Her fragile appearance belied her passionately political character. Her ‘quick Irish speech bubbled out when she was excited,’ her daughter observed years later. ‘Life was full of the urge of things to fight for’ (Lawson Dodd, 41). While a student at Newnham, Mary fought for women to have access to university education on equal terms to men, and to take Cambridge’s final examinations as a right, not a courtesy. She was the first woman to gain a first-class honours in moral sciences, albeit unofficially, as women would not be awarded Cambridge degrees for many years to come. But she and Newnham were able to celebrate when in 1881 the University Senate voted by 366 votes to 32 to open its examinations to women. Mary was appointed resident lecturer, and continued to teach and support women students at Newnham after she married and had children. She was a member of the Cambridge Ladies Dining Society 1890-1914.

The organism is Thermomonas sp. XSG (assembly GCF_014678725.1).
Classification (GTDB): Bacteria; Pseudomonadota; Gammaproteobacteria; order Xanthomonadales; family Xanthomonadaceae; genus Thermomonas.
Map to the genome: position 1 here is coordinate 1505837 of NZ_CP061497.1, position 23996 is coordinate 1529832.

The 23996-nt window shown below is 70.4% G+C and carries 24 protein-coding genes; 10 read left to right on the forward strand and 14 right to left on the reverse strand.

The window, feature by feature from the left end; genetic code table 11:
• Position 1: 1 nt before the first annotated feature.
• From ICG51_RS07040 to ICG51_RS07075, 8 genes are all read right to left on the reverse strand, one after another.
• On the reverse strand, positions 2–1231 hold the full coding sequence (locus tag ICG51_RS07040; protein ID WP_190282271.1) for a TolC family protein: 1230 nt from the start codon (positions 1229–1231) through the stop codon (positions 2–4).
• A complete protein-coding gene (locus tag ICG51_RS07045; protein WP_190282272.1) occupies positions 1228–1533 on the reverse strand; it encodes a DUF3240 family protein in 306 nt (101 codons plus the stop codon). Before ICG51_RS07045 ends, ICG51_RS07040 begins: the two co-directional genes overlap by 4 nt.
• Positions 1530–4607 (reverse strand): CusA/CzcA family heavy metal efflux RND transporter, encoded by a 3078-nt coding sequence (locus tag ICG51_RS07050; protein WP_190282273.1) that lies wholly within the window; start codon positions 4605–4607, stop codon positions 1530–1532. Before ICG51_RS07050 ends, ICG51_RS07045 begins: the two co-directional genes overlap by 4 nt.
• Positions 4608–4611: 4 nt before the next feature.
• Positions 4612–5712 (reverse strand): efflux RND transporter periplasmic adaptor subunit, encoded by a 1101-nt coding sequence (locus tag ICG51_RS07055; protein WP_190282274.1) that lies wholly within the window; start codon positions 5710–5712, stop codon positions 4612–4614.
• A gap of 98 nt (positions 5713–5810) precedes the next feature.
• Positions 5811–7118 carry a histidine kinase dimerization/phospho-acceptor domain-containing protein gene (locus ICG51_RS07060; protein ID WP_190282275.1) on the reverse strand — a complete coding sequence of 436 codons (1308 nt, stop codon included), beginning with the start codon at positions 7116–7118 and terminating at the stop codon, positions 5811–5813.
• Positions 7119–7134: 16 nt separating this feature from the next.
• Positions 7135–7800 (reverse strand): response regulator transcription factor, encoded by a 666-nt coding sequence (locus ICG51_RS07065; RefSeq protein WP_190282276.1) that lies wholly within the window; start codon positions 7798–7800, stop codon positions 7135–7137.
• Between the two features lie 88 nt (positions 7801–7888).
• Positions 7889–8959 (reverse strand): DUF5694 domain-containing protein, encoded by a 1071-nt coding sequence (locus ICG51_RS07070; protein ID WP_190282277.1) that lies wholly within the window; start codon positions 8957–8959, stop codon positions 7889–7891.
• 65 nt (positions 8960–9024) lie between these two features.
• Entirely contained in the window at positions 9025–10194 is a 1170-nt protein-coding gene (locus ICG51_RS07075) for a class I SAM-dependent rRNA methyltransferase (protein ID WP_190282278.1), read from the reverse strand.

(If her name sounds vaguely familiar, it might be because of her namesake, Mary Augusta Ward (née Arnold) who was born in Hobart, Tasmania, coincidentally also in June 1851. After moving to England she married an Oxford don and, as Mrs Humphry Ward, became England’s highest-earning novelist after her novel Robert Elsmere was published in 1888. She was also a social reformer who helped to organize the first women’s lectures at Oxford and later began the ‘play centres for children’ movement to enable working-class mothers to go out to work, a legacy that continues in the valuable work of the Mary Ward Centre in London today. But if the ‘Oxford’ Mary Ward, once so famous, is remembered at all today, it is less for her considerable achievements than as (whisper it) a traitor to her sex. In 1908 she became the leading spokesperson for the Women’s National Anti-Suffrage League and ‘the person who impeded women getting the vote for seven long years’, as the critic John Sutherland wrote in his article about her, ‘The suffragettes’ unlikeliest enemy’.)